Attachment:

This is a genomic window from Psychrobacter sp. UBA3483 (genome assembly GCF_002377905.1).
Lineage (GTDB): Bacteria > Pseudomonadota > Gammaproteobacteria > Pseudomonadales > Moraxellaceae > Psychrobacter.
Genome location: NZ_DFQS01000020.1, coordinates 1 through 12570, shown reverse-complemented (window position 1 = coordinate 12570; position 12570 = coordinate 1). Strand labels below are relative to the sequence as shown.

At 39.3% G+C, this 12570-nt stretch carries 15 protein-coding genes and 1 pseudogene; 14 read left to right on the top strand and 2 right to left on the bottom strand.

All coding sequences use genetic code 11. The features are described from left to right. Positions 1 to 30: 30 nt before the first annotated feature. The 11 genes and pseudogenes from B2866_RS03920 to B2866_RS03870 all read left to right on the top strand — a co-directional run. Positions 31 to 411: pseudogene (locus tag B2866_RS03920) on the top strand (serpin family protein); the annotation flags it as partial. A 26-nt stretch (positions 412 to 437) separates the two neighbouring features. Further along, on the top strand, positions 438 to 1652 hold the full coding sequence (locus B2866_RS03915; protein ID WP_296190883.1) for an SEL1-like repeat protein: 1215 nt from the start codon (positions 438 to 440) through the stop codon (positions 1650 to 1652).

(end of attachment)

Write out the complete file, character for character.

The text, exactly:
This is a genomic window from Psychrobacter sp. UBA3483 (genome assembly GCF_002377905.1).
Lineage (GTDB): Bacteria > Pseudomonadota > Gammaproteobacteria > Pseudomonadales > Moraxellaceae > Psychrobacter.
Genome location: NZ_DFQS01000020.1, coordinates 1 through 12570, shown reverse-complemented (window position 1 = coordinate 12570; position 12570 = coordinate 1). Strand labels below are relative to the sequence as shown.

At 39.3% G+C, this 12570-nt stretch carries 15 protein-coding genes and 1 pseudogene; 14 read left to right on the top strand and 2 right to left on the bottom strand.

All coding sequences use genetic code 11. The features are described from left to right. Positions 1 to 30: 30 nt before the first annotated feature. The 11 genes and pseudogenes from B2866_RS03920 to B2866_RS03870 all read left to right on the top strand — a co-directional run. Positions 31 to 411: pseudogene (locus tag B2866_RS03920) on the top strand (serpin family protein); the annotation flags it as partial. A 26-nt stretch (positions 412 to 437) separates the two neighbouring features. Further along, on the top strand, positions 438 to 1652 hold the full coding sequence (locus B2866_RS03915; protein ID WP_296190883.1) for an SEL1-like repeat protein: 1215 nt from the start codon (positions 438 to 440) through the stop codon (positions 1650 to 1652).